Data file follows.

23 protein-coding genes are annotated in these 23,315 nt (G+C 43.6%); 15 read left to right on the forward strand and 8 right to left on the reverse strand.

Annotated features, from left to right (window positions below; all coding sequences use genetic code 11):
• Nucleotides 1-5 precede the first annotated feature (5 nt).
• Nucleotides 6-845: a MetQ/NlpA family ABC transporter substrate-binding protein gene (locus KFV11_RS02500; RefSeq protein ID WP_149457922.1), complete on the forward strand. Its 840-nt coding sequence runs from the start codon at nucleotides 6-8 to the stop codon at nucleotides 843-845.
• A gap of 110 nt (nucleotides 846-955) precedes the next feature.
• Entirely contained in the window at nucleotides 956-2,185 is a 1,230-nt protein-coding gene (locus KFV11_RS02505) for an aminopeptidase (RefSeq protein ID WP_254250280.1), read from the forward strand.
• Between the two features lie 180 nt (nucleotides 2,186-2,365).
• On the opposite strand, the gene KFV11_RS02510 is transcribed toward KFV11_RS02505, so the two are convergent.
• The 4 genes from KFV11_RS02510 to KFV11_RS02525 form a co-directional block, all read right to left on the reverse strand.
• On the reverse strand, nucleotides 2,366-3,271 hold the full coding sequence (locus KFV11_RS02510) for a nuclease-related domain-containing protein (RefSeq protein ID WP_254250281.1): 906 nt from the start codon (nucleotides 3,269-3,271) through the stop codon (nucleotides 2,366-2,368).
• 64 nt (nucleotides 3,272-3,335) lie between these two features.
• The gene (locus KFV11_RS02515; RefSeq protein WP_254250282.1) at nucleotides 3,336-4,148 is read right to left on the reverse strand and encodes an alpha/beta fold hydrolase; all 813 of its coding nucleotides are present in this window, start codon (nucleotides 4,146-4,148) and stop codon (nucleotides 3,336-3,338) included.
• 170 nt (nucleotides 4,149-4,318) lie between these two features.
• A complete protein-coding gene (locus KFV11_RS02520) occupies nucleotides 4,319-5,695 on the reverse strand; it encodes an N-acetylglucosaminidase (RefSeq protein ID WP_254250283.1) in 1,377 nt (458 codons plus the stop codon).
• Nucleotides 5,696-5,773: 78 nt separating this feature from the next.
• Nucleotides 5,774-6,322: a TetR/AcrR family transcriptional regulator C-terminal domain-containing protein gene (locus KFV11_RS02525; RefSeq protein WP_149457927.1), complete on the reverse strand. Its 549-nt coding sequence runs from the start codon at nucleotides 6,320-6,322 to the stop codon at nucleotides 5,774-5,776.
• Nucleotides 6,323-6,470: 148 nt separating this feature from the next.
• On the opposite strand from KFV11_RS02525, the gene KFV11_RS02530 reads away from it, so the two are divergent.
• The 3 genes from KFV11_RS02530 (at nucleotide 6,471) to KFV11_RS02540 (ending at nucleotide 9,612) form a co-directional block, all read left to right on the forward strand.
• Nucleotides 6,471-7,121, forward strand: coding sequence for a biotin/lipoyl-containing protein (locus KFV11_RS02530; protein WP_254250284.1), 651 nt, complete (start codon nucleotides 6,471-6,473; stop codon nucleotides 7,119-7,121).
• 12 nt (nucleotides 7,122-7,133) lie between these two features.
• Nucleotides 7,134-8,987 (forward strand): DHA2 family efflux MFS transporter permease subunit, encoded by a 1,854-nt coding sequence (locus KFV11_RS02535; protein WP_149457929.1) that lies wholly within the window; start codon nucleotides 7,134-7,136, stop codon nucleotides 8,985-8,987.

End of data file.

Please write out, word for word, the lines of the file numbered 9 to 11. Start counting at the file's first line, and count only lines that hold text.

• The 4 genes from KFV11_RS02510 to KFV11_RS02525 form a co-directional block, all read right to left on the reverse strand.
• On the reverse strand, nucleotides 2,366-3,271 hold the full coding sequence (locus KFV11_RS02510) for a nuclease-related domain-containing protein (RefSeq protein ID WP_254250281.1): 906 nt from the start codon (nucleotides 3,269-3,271) through the stop codon (nucleotides 2,366-2,368).
• 64 nt (nucleotides 3,272-3,335) lie between these two features.